Thanks to a major change in federal rules, millions of employees around the country will now become eligible for overtime pay.
Everyone's first assumption is that the rule change will mean bigger paychecks. But that may not necessarily be how it plays out for everyone.
Today, the only way you're automatically eligible for time-and-a-half pay when you put in more than 40 hours a week is if you earn less than $23,660 a year ($455 a week). But effective Dec. 1, 2016, that threshold will rise to $47,476 ($913 a week).
One of four changes could occur if your pay falls between the old and the new threshold:
- You'll start getting overtime: Right now, if you're a salaried worker who makes between $23,660 and $47,476 and have some managerial duties you are considered "exempt" from overtime pay. Under the new rules, such low-paid managers would be reclassified as "non-exempt." That means, when they work more than 40 hours in a week they must be compensated at time and a half. It also means you and your employer will have to keep close track of their hours.
- You'll get a small raise. If you earn just under the new threshold, your employer may decide to just raise your base pay by a few thousand dollars to avoid having to pay you overtime, said Tammy McCutchen, a management-side lawyer with firm Littler Mendelson.
- No more pay, but your hours could be limited. If you regularly work long hours but don't get paid overtime today, and your status changes to "non-exempt" under the new rules, your boss might not let you work more than an 8-hour day to avoid having to pay you overtime.
- No more pay, but you still work long hours. Even if you become eligible for overtime, you may still end up working long hours but not get paid a dime more, because your employer could lower your base hourly pay to offset any overtime you'll be owed.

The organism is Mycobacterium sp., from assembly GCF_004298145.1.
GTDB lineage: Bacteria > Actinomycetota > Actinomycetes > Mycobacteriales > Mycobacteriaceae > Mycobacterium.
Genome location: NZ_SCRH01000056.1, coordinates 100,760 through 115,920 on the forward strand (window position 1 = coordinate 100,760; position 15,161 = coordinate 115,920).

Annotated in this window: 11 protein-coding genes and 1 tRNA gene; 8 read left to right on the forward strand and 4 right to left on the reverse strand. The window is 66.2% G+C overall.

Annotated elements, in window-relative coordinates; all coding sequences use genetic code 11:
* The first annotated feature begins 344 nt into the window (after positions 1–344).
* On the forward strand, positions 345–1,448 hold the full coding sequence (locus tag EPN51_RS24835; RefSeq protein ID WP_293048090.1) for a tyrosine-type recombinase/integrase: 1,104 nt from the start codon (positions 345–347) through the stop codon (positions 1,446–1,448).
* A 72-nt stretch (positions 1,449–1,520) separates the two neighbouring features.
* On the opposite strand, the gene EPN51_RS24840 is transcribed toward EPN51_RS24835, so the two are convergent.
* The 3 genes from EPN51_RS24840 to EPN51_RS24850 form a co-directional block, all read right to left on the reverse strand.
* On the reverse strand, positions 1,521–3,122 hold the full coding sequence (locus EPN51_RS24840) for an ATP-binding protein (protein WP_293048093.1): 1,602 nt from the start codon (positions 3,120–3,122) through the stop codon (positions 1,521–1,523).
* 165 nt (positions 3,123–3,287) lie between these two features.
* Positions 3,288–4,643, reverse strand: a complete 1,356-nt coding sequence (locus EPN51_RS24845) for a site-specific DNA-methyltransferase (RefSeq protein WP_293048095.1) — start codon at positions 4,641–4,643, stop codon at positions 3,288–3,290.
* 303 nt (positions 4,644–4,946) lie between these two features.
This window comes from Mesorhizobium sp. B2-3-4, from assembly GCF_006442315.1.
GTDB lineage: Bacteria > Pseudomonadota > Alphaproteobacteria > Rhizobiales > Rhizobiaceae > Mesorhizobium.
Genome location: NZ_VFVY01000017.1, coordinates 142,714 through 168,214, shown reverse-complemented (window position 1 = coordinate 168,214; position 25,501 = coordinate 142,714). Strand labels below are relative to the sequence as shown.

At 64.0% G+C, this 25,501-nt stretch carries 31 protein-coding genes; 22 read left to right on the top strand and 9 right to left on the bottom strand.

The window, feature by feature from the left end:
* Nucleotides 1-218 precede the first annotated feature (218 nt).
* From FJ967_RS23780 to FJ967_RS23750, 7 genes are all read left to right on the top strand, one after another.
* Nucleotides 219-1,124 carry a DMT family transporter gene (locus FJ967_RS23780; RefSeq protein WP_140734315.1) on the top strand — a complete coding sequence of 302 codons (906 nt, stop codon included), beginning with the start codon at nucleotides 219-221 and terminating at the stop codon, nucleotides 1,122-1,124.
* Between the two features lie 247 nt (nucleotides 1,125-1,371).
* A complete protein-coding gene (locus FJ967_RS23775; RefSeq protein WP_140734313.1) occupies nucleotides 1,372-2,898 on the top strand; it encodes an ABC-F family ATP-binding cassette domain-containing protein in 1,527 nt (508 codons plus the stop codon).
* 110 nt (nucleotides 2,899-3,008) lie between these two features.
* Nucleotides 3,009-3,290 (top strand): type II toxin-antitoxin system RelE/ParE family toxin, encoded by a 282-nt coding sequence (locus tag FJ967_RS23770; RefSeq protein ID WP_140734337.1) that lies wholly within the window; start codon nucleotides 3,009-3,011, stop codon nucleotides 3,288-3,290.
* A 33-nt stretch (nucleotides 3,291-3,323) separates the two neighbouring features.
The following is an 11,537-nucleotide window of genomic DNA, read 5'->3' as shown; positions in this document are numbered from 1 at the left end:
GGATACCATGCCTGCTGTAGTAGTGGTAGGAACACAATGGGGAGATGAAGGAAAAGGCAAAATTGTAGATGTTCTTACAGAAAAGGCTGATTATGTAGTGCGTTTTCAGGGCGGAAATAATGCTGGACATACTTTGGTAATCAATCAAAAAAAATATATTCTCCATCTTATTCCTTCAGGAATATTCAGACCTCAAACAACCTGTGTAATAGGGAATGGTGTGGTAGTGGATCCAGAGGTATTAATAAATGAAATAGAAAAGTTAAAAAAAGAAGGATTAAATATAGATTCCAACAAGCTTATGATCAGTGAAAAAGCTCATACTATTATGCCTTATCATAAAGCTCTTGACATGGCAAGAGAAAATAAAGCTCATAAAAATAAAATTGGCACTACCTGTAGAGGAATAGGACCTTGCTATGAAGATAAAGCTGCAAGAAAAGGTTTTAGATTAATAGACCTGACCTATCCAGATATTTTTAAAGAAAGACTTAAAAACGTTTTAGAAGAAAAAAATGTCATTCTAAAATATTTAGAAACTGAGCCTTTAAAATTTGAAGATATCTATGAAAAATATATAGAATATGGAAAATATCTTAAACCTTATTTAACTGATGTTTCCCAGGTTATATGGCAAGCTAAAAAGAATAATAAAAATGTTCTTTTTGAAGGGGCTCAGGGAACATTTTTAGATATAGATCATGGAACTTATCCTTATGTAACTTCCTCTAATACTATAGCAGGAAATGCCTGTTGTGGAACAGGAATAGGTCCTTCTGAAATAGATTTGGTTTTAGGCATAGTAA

But there's a big downside here: If you put in fewer than your normal 50 hours one week, you'll essentially see a pay cut because you will only be paid for the hours you work.
That may feel all kinds of wrong. But it is not illegal.
The federal government can't tell employers how much they should pay their employees so long as they're paying at least minimum wage under federal and state laws.
That said, "it's very hard for employers to lower someone's pay when they're not being demoted," said Judy Conti, federal advocacy coordinator of the National Employment Law Project, which strongly supports an increase in the overtime threshold.
Still, Conti predicts, if employers choose that route "they'll start seeing a lot of turnover."
Potential effects on your benefits: Sometimes companies offer less generous benefits to non-exempt employees than they do to their exempt staffers.
So some workers who are reclassified as non-exempt under the new rules may find changes to their vacation accrual schedules and health benefits. Or they may no longer be entitled to bonuses or profit-sharing.